Gender inequality around pay continues in the workplace, with women more likely to receive pay rises below inflation compared to men this year, which could impact gender pay gap reporting data for the worse.
Gender, pay rises, and inflation
In this new study involving those who had received a pay rise in 2022, two-fifths (40%) of women said it was below inflation, while only a third (32%) of the men who received a pay rise said the same.
These fresh insights into gender pay inequality come from HR and payroll software provider CIPHR’s new UK pay rise study, which also found that more women than men reported getting a lower pay rise generally.
The study also reveals different perceptions around pay rises by gender; 41% of men thought their last pay rise was fair compared to just 32% of women.
With the Office for Budget Responsibility reporting that pay will not keep up with the rate of inflation in 2022 or next year, existing pay disparities exacerbated by inflation could mean the UK’s gender pay gap may grow – or at least remain unchanged.
The impact on gender pay gap reporting
These figures don’t paint a happy picture for gender pay gap reporting, with public-sector firms set to report and publish their gender pay gap figures by March 30th and large private sector organisations by April 4th, 2022. From firms that have already submitted their figures, continued female pay inequality is clear.
According to the 5,062 employers who have published their gender pay gap figures for the 2021-22 reporting year as of 3 pm on March 28th 2022, 77% pay their male employees more. Of those who pay their women more than men, only 13.4% do, which is equivalent to just one in seven employers. Only one in 10 organisations reported having no pay gap at all. Based on these calculations, the average median hourly pay gap is 11.9%.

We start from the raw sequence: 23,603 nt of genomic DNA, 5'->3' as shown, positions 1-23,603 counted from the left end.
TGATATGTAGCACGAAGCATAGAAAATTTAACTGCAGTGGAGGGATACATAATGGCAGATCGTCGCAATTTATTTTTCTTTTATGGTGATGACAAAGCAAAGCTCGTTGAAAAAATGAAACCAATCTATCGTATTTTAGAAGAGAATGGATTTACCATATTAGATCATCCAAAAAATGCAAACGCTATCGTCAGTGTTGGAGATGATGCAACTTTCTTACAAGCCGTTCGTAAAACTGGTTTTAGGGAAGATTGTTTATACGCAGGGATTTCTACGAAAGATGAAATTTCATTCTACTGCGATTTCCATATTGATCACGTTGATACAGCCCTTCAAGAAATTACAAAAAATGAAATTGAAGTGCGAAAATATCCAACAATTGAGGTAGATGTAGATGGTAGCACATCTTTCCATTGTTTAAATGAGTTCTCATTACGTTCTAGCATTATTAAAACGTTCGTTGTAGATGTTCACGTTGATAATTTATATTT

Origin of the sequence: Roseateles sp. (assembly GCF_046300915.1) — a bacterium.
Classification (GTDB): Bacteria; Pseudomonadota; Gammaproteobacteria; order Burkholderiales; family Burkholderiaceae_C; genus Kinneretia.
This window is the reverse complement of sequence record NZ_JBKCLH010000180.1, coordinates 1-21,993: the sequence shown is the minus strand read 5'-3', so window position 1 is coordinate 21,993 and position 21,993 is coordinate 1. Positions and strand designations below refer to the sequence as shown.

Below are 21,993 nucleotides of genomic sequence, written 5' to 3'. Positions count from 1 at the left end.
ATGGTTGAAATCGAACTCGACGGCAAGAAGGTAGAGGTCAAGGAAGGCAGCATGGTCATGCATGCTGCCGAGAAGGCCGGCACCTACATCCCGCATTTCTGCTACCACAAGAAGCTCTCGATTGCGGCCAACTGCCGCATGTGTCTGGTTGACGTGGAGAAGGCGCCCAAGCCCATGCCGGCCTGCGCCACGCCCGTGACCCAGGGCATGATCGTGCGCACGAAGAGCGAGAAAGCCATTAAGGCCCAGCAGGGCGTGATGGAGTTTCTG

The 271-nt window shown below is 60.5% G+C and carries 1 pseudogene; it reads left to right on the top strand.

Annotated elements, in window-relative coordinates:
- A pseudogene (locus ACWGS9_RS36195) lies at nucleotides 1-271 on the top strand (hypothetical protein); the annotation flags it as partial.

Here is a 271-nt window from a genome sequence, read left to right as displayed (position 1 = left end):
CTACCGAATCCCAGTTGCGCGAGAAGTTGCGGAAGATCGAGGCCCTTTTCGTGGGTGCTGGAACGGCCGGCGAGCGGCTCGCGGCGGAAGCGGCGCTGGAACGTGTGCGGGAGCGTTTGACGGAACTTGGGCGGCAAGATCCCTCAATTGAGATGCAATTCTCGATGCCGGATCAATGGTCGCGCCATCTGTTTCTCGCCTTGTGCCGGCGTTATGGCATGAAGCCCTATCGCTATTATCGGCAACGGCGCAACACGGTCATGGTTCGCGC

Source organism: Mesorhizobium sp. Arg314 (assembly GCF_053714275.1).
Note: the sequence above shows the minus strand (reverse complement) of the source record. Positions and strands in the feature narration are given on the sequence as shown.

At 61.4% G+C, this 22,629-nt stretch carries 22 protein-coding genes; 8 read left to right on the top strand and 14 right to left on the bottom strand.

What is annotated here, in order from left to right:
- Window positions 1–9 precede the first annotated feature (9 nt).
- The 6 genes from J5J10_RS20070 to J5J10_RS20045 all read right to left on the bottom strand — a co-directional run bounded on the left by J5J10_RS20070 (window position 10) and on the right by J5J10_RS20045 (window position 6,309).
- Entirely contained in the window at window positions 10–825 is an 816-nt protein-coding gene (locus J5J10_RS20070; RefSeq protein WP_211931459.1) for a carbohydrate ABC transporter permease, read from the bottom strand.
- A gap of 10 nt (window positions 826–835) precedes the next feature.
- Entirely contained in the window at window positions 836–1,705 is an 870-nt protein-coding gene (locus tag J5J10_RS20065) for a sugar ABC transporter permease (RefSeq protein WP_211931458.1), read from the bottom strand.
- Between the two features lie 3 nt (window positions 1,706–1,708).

So far, this is an improvement from last year, where ONS figures, which are not based on this compulsory reporting, found the average median gender pay gap for all employees to be 15.4% in 2021. When broken down, this meant that women, on average, earned 85p for every pound earned by a man.
With inflation in 2022 and the soon-to-pass reporting deadlines, it’s likely that the gender pay gap will not have narrowed significantly, with the effects of inflation on peoples’ average hourly pay set to be reported by the ONS in its annual gender pay gap statistical bulletin later this year, which should give greater insight.
To view CIPHR’s pay rise study in full, click here. For their advice on reporting gender pay gap figures, click here.
In this article, you learned that:
- The ONS found the average median gender pay gap for all employees was 15.4% in 2021
- According to employers that published their gender pay gap figures for the 2021-22 reporting year so far, 77% pay their male employees more
- The new CIPHR study found that of those who’d received a pay rise in 2022, 40% of women said it was below inflation while only a third (32%) of the men said the same.